Coral reef management in Hawai'i - Using tipping points science to maintain resilient reefs

Through an in depth study of the reefs of Hawaii, our team explored the natural and human drivers of ecosystem change on coral reefs, leading to new insights and decision support tools to maintain healthy, resilient reefs in Hawaii and around the world. Explore this case study through the menu at left or see below for some of the key take-aways from our research:

  • Coral reef tipping points:  Overfishing, nutrient input, sediment and climate change have caused dramatic declines in reef health worldwide.
  • Reefs of Hawaii:  Understanding causes and warning signs of reef tipping points can help prioritize management actions and monitoring strategies, and inform conservation and restoration targets.
  • Characterizing regimes:  The view that coral reefs are either healthy and coral-dominated, or unhealthy and algal-dominated, is overly simplistic for Hawaiian reefs, which can exist in multiple different ecosystem states.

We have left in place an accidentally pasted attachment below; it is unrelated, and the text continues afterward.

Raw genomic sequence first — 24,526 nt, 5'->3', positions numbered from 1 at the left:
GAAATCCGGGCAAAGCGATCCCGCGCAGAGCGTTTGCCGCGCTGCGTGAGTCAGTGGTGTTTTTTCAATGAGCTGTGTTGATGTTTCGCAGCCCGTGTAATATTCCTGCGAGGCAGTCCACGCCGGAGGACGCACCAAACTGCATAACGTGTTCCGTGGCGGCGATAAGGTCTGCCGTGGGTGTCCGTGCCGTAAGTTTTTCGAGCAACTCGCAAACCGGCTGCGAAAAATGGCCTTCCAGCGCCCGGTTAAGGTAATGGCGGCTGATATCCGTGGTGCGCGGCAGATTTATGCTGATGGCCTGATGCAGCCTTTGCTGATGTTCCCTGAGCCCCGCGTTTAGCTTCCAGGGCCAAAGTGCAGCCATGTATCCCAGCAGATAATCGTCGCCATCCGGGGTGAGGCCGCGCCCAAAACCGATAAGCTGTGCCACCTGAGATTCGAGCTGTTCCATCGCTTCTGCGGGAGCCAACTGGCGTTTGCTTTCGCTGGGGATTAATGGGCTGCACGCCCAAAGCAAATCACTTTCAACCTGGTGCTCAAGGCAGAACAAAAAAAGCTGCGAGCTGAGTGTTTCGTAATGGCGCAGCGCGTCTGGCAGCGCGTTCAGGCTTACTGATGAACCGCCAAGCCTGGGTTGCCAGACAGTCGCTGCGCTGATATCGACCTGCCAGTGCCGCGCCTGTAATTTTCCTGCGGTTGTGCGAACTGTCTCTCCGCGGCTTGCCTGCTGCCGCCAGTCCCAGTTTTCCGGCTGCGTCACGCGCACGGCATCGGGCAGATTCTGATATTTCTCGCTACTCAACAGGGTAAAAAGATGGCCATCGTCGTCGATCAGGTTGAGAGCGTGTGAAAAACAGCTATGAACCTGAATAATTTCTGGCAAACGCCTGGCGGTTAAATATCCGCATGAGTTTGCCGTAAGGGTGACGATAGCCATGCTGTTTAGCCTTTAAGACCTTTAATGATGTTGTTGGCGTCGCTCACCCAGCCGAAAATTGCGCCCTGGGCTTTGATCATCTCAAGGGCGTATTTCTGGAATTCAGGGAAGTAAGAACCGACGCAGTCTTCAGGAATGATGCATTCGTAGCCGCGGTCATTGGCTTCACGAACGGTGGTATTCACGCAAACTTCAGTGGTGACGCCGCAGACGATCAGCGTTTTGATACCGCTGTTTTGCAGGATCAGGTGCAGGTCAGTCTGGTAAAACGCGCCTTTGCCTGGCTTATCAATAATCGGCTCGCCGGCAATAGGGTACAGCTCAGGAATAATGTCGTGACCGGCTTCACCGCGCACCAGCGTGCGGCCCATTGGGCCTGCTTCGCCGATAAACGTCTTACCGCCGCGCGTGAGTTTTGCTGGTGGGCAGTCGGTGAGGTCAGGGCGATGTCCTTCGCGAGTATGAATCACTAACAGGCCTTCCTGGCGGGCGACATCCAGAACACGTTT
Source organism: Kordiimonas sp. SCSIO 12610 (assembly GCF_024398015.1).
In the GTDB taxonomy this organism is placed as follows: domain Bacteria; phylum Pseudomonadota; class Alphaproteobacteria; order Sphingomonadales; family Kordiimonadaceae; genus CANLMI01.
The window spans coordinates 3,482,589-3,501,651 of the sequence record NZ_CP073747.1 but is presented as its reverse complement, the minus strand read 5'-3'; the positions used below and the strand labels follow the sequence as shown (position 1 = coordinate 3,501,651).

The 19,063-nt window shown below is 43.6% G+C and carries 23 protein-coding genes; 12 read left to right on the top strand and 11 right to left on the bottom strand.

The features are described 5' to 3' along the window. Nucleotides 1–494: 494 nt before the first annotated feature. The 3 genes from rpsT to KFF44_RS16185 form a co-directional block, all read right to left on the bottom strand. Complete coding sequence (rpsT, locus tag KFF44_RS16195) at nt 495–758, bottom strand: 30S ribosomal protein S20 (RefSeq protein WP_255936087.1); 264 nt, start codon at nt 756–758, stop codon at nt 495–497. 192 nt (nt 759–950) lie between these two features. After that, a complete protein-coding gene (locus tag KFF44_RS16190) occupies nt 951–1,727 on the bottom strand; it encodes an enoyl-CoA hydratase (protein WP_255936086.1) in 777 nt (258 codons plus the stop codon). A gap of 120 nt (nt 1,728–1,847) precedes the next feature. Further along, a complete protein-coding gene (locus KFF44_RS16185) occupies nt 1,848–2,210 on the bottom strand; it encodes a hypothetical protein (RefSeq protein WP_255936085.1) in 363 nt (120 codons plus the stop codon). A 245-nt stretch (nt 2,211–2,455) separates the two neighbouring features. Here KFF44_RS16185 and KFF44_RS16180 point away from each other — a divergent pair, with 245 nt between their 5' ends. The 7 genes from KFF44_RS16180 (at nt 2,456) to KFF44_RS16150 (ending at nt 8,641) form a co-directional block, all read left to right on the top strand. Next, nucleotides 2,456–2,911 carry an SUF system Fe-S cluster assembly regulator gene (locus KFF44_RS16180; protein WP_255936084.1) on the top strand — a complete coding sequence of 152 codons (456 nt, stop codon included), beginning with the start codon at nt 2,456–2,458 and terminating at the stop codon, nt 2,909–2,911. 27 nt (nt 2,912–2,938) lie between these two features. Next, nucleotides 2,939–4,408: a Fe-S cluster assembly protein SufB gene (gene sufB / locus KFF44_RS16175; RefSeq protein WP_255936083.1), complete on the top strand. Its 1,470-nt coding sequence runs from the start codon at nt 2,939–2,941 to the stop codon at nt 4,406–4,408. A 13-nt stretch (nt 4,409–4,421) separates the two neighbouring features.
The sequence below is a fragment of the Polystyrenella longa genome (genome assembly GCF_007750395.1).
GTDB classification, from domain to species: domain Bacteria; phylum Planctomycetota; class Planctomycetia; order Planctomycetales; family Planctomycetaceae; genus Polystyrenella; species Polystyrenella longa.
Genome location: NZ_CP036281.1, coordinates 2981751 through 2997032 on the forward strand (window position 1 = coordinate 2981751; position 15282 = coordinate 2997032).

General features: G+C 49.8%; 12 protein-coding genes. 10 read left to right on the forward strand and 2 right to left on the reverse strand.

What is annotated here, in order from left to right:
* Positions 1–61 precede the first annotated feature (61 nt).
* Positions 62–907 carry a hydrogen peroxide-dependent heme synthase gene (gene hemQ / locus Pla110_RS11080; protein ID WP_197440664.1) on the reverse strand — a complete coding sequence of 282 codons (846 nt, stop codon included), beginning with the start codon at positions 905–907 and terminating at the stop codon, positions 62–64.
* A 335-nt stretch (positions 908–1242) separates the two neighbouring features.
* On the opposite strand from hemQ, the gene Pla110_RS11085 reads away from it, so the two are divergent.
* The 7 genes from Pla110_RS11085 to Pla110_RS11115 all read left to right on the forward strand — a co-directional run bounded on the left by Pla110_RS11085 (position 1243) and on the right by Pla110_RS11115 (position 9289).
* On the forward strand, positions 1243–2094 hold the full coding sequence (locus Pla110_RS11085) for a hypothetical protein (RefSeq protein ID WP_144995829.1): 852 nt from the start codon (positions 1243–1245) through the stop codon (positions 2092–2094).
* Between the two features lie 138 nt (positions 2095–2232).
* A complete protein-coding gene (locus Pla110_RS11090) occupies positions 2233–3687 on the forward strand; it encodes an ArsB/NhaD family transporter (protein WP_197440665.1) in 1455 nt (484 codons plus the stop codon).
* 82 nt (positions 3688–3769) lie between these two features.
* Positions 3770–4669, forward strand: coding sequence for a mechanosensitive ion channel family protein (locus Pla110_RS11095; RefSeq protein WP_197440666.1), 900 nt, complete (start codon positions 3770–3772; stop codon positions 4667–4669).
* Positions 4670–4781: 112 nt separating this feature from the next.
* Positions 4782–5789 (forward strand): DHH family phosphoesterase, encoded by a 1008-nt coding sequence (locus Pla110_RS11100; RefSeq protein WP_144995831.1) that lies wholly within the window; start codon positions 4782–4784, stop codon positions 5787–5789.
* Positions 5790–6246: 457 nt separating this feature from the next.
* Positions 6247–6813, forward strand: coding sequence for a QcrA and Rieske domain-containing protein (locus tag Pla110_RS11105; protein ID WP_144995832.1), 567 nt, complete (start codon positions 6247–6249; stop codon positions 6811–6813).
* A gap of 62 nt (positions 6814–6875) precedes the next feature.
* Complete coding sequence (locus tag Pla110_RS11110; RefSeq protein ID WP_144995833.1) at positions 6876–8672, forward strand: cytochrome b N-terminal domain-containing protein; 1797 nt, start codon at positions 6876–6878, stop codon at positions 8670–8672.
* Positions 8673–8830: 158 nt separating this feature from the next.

• Linking to drivers:  New techniques allow us to disentangle the environmental and human drivers associated with these different states. Quantifying the threshold levels of drivers that lead to reef shifts can help to inform appropriate management targets.
  • Evaluating tradeoffs:  Tradeoff analysis highlights cost-effective management options and the value of cooperation among land-owners in addressing land based source pollution to protect nearshore reefs.
Project scientists and partners talk about applying the research: